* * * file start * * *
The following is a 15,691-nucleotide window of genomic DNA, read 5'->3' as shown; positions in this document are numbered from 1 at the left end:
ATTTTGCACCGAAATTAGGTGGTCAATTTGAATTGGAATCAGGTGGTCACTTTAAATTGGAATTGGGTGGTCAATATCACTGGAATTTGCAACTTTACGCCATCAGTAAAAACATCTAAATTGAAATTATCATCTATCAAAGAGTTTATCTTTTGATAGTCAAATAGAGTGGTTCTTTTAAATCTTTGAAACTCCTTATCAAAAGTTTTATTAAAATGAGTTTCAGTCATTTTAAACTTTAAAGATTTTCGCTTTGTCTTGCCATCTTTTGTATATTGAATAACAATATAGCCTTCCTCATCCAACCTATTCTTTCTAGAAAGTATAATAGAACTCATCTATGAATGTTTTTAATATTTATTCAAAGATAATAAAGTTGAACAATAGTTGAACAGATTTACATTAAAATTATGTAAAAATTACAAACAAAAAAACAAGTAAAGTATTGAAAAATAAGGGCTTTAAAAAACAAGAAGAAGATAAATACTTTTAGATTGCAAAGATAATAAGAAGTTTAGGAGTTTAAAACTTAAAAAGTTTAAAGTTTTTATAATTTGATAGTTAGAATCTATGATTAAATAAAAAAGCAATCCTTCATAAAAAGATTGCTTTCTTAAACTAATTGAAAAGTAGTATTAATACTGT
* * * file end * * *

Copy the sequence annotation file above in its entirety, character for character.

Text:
The following is a 15,691-nucleotide window of genomic DNA, read 5'->3' as shown; positions in this document are numbered from 1 at the left end:
ATTTTGCACCGAAATTAGGTGGTCAATTTGAATTGGAATCAGGTGGTCACTTTAAATTGGAATTGGGTGGTCAATATCACTGGAATTTGCAACTTTACGCCATCAGTAAAAACATCTAAATTGAAATTATCATCTATCAAAGAGTTTATCTTTTGATAGTCAAATAGAGTGGTTCTTTTAAATCTTTGAAACTCCTTATCAAAAGTTTTATTAAAATGAGTTTCAGTCATTTTAAACTTTAAAGATTTTCGCTTTGTCTTGCCATCTTTTGTATATTGAATAACAATATAGCCTTCCTCATCCAACCTATTCTTTCTAGAAAGTATAATAGAACTCATCTATGAATGTTTTTAATATTTATTCAAAGATAATAAAGTTGAACAATAGTTGAACAGATTTACATTAAAATTATGTAAAAATTACAAACAAAAAAACAAGTAAAGTATTGAAAAATAAGGGCTTTAAAAAACAAGAAGAAGATAAATACTTTTAGATTGCAAAGATAATAAGAAGTTTAGGAGTTTAAAACTTAAAAAGTTTAAAGTTTTTATAATTTGATAGTTAGAATCTATGATTAAATAAAAAAGCAATCCTTCATAAAAAGATTGCTTTCTTAAACTAATTGAAAAGTAGTATTAATACTGT